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Expectations Of B-schools From Union Budget 2020

Learning institutions can only function as the crucible where merit is nurtured. Factors such the economic situation, both personal as well as national, also contribute to the creation of nation-builders.

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For decades, business schools have pioneered the delivery of world-class higher education in India. By providing an environment conducive to effective learning and action-oriented research, they continue to create a talented pool of skilled professionals and thought leaders who can deliver immense value both within the industry as well as society. Any country will recognize such individuals as its key assets. 

However, learning institutions can only function as the crucible where merit is nurtured. Factors such the economic situation, both personal as well as national, also contribute to the creation of nation-builders. These also determine how and how well can these professionals participate and render their services to the various industries that are key drivers of a country’s economy.  

It is critical to know that every economy alternates between phases of hyper-growth and consolidation. Currently, India is going through the second phase. Once boasting a remarkable GDP growth rate of 8 per cent, it has come down to 4.5 per cent, steadily declining since 2013. Naturally, several undesirable consequences have come nipping at the heels of the plummeting economy. These include shrinking private as well as foreign investment, declining export figures, and shortfall in revenue collection that has resulted in an overbearing fiscal deficit. 

As such, it is high time that we, the Government as well as the ecosystem stakeholders – face the music. After all, the first step towards solving the problem is acknowledging there is one. The upcoming Union Budget that will be presented on February 1, 2020, thus holds great importance for Indians. Because almost everybody is looking forward to listening to what the powers that be have planned to get the economy up and running. To say that the expectations are immense would be an understatement. 

Needless to say, it will take strong political will and stronger policies to set the economy down the road to recovery. While it is obvious that the healing of the economy will be a long-drawn process, Budget 2020 will be critical in determining whether we start off in the right direction.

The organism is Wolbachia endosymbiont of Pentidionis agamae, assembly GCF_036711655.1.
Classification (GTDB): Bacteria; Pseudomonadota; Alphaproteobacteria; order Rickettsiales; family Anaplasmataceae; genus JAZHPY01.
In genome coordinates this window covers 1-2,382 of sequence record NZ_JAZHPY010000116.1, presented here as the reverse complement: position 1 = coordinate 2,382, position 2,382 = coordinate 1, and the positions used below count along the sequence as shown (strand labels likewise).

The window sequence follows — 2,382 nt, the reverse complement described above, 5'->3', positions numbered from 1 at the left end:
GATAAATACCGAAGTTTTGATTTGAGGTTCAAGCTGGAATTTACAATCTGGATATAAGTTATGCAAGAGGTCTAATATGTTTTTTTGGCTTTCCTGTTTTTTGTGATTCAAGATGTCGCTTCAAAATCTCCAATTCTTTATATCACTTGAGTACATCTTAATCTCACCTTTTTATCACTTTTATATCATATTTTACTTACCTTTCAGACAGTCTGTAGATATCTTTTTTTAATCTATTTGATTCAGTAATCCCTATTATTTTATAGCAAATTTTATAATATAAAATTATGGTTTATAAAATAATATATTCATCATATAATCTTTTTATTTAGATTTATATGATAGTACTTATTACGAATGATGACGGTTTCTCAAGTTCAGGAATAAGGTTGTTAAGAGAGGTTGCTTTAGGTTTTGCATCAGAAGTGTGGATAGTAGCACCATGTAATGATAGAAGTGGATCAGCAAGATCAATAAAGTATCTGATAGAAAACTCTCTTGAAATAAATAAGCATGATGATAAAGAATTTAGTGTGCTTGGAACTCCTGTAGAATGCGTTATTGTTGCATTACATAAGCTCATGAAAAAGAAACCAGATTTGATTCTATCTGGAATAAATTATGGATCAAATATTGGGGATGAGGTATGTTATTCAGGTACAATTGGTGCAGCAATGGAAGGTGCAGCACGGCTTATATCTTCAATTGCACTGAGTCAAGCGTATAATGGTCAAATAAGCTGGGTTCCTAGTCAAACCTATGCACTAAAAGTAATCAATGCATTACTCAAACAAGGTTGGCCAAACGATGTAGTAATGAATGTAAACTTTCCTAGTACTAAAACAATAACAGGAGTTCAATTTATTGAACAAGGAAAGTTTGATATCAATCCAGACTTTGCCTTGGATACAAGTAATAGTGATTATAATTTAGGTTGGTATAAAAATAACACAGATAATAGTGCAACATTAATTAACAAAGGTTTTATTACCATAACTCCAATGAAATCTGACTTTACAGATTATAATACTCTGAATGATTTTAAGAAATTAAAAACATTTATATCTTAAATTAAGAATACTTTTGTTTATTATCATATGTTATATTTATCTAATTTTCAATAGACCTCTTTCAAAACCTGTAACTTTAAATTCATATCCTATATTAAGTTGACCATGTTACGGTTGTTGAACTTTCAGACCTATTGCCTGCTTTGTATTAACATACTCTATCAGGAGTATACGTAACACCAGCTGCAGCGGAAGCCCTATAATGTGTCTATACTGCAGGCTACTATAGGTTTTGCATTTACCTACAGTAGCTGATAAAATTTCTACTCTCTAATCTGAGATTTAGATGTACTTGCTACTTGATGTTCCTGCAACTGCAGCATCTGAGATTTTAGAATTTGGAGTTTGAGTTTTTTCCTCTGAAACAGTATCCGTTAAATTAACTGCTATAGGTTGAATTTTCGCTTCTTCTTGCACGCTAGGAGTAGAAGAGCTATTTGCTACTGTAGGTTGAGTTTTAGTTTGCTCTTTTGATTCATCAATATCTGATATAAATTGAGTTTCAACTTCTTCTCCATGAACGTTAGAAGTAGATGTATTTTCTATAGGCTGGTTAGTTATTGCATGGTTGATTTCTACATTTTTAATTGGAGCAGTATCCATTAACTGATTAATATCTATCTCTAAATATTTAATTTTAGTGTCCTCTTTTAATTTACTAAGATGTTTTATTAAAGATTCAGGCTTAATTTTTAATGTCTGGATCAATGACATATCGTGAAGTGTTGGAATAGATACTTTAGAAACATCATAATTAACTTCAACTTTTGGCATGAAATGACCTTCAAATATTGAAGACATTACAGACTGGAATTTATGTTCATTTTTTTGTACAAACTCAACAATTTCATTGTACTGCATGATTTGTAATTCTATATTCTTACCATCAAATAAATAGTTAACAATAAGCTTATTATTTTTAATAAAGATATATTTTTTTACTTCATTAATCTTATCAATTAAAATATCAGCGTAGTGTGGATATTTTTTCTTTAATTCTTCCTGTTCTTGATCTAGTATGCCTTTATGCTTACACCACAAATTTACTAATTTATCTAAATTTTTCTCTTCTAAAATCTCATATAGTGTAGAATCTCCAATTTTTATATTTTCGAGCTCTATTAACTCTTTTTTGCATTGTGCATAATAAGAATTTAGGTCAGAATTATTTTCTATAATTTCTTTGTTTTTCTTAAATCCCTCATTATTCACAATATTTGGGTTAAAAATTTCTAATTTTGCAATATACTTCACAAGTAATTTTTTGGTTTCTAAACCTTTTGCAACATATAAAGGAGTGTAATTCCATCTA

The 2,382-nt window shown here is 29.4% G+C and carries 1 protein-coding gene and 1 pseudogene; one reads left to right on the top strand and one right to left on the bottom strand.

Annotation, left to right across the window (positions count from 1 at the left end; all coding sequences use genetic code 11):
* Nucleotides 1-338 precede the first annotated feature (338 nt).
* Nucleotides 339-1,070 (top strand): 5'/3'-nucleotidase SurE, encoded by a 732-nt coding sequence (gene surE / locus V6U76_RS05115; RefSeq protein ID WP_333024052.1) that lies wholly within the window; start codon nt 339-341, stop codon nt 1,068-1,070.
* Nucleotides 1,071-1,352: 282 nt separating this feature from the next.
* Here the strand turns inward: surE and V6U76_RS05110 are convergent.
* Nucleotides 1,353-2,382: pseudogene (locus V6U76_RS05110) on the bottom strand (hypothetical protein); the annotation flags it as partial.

A key concern, for instance, in the current economic landscape is the lack of jobs particularly among the youth. With the private demand collapsing and industrial production having suffered the brunt of the ongoing slowdown, the industry and services sectors have been unable to generate new jobs.  

Citizens as well industry stakeholders, therefore, have high hopes from Budget 2020 that it will shed light on how the Government plans to boost employment generation within the country. This is truer for b-schools in India as they are expected to provide their students with better employment opportunities commensurate with their knowledge and skills. If the employment situation stays grim then b-schools will find it even more challenging to satisfy the expectations of their students in terms of quality employment opportunities. In the long run, this will put business schools at risk of failing to attract meritorious students. 

Against this backdrop, Indian b-schools expect the Government to come up with robust structural reforms to revive the economy – the sooner the better. There is an urgent need to revive the private demand in terms of consumer spending as well as investment spending. In addition, the country requires major investments in infrastructure as well as research and development to enable Indian industries to compete in the global markets. 

More importantly, the Government needs to facilitate an environment for the industry conducive to job creation at scale. To achieve this, the Union Budget can provide specific budgetary allocations for business schools to set up centers for entrepreneurship and skill development. This would enable b-schools to create, nurture, and support future innovators and thought leaders who can effectively contribute to the process of making India a $5 trillion economy as envisioned by the Prime Minister Narendra Modi.   

Disclaimer: The views expressed in the article above are those of the authors' and do not necessarily represent or reflect the views of this publishing house. Unless otherwise noted, the author is writing in his/her personal capacity. They are not intended and should not be thought to represent official ideas, attitudes, or policies of any agency or institution.


Subhalakshmi Sircar

The author is Assistant Professor, Economics, MDI Gurgaon

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